They don't realize what's going on but this is a dirty trick. Induction doesn't work. How do you fix it? Well, induction plus intelligent thought is adequate to get intelligent answers. The intelligent thought does all the work! Any gaps in your theory of learning can be filled in if you presuppose an intelligence that is able to learn somehow.

One of the big points of epistemology is to figure out how intelligence learns without presupposing it works somehow. Yes it does work somehow, but let's figure out the details of the somehow!

I say new knowledge is created by evolution. They don't address the problem of how new knowledge can be created. Intelligence can do that, somehow. They don't know how. They seem to think they know how. They say intelligence creates new knowledge using perception, concept formation and induction. But then when you ask about the details of concept formation and induction, they presuppose intelligence...

Note: I do not blame Ayn Rand for this. I don't know how much of this is her fault. As far as I know from studying her writing, she didn't do this herself in her published works.

Elliot Temple | Permalink | Messages (4)

Harry Binswanger Refuses To Think

Harry Binswanger banned me – an active-minded philosopher who studies and loves Ayn Rand – from his Objectivist discussion forum.

Binswanger is a well known Objectivist. He knew Rand and Leonard Peikoff. He's affiliated with the Ayn Rand Institute and has been involved with some Objectivist books like the second edition of Introduction To Objectivist Epistemology and the Ayn Rand Lexicon. He wrote a book on epistemology, How We Know: Epistemology on an Objectivist Foundation. He published and edited The Objectivist Forum journal. Binswanger now runs an online paid Objectivist discussion forum, The Harry Binswanger Letter (HBL), which he started in 1998.

I participated at HBL for the last month. My contributions are publicly available (link).

Binswanger banned me, without warning, because he didn't like my ideas. I wasn't banned for violating any written rule. He didn't try to solve the problem. He hid the problem until the breaking point.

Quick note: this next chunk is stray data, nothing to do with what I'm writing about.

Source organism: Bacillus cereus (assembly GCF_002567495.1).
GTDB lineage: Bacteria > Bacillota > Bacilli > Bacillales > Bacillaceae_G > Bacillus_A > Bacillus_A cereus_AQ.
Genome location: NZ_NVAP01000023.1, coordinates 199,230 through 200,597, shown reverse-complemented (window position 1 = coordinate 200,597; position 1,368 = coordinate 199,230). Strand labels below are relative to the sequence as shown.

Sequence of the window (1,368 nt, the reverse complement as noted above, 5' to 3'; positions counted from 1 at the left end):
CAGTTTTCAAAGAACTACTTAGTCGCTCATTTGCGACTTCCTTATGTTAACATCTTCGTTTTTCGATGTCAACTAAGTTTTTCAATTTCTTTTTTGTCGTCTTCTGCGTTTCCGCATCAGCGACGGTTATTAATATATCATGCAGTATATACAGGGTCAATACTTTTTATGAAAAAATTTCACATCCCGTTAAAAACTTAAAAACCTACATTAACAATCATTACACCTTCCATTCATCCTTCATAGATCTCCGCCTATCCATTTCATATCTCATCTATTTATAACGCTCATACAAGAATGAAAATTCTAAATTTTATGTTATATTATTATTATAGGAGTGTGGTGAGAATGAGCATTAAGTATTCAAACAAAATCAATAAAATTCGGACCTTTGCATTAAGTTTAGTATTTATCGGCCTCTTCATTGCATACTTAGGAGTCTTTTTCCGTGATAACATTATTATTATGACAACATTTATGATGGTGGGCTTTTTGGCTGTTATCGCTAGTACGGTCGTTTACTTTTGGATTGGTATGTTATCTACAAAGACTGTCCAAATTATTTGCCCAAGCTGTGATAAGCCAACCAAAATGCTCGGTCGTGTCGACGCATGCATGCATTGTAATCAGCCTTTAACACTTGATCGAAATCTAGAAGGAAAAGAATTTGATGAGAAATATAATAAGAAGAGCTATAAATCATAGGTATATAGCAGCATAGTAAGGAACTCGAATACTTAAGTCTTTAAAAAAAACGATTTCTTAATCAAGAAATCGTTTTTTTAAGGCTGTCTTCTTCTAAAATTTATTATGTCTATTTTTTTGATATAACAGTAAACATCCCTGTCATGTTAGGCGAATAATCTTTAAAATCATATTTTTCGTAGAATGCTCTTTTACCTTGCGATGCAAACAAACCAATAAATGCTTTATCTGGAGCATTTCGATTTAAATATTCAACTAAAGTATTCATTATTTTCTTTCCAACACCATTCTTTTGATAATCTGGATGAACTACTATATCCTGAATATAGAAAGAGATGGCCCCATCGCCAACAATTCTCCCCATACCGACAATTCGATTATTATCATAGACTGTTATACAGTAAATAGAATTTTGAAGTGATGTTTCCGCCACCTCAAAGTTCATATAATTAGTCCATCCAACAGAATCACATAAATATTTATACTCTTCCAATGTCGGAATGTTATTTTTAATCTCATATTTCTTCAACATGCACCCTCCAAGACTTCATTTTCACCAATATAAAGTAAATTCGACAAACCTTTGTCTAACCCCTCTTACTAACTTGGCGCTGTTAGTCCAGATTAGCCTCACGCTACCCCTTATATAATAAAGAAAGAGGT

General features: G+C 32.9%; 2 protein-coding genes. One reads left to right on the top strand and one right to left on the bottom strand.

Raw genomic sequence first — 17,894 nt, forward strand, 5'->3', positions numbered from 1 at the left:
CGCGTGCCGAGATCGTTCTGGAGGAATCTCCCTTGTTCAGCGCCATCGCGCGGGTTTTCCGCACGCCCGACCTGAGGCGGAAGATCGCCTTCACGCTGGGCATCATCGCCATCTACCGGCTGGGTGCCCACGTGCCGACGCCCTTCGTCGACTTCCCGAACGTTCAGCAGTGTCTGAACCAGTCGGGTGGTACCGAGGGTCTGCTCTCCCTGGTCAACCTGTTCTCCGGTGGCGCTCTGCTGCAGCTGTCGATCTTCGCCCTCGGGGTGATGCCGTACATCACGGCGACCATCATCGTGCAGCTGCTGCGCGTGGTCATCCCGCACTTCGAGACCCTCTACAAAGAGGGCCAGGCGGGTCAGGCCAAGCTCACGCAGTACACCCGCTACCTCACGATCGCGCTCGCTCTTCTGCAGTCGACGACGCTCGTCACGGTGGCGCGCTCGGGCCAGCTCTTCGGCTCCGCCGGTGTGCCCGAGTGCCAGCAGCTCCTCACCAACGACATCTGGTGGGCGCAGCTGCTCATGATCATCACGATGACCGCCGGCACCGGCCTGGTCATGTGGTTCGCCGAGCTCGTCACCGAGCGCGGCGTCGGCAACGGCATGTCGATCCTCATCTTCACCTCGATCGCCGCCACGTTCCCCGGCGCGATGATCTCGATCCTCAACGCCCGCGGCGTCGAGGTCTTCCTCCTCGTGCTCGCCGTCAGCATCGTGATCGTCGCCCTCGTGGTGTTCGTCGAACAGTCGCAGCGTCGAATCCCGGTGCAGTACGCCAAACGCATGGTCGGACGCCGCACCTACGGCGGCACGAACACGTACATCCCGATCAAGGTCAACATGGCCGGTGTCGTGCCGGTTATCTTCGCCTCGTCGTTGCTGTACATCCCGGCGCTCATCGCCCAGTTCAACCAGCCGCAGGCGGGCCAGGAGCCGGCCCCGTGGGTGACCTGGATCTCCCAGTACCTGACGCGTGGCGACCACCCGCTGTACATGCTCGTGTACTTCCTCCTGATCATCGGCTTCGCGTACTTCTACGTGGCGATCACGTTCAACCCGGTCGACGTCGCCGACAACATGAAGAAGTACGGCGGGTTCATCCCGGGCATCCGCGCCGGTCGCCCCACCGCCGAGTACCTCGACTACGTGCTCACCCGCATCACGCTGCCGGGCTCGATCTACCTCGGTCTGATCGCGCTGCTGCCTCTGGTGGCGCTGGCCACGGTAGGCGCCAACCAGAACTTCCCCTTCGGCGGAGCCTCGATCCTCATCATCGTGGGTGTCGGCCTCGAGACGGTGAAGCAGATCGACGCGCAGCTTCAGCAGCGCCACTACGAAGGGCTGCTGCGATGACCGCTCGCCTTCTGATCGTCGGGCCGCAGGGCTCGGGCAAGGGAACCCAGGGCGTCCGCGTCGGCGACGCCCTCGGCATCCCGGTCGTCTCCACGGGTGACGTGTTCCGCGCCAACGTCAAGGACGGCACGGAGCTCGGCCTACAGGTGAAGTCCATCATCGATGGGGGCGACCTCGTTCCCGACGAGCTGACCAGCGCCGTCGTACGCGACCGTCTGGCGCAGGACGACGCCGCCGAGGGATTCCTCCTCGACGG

Subjective moderation makes discussion forums bad. Having discussions unpredictably shut down discourages anyone from putting effort into them. (Before banning me he shut down discussions about epistemology, because some readers didn't like them. And he shut down discussion about psychiatry, for no reason given.)

The unwritten HBL moderation policies disallow publicizing any webpage or George Reisman's Capitalism: A Treatise On Economics, but allow publicizing the evil, anti-capitalist and Paul Krugman.

I advise members to find a better forum.

The announcement banning me, which hides the issue behind the title "Administrative note", reads (bold added, except in the first line):

One-line summary: I have removed Elliot Temple’s posting privileges

After much consideration, I decided to remove Elliot Temple’s posting privileges. His posts were not adding value to HBL, and they were: 1) coming from an alien context, 2) nearly always filled with wrong ideas–sometimes startlingly wrong (your eyes are, he says, “opinionated”)–ideas not well argued for, 3) combative, and 4) skating on the edge of violating our etiquette policy. They also were often too long.

All in all, I began to cringe when I saw his name on a post. Instead of the question “Is anything he’s written actually bad enough to take away his posting privileges?” I realized the question was more, “Why do I want him posting on my list, if almost every post brings me grief?”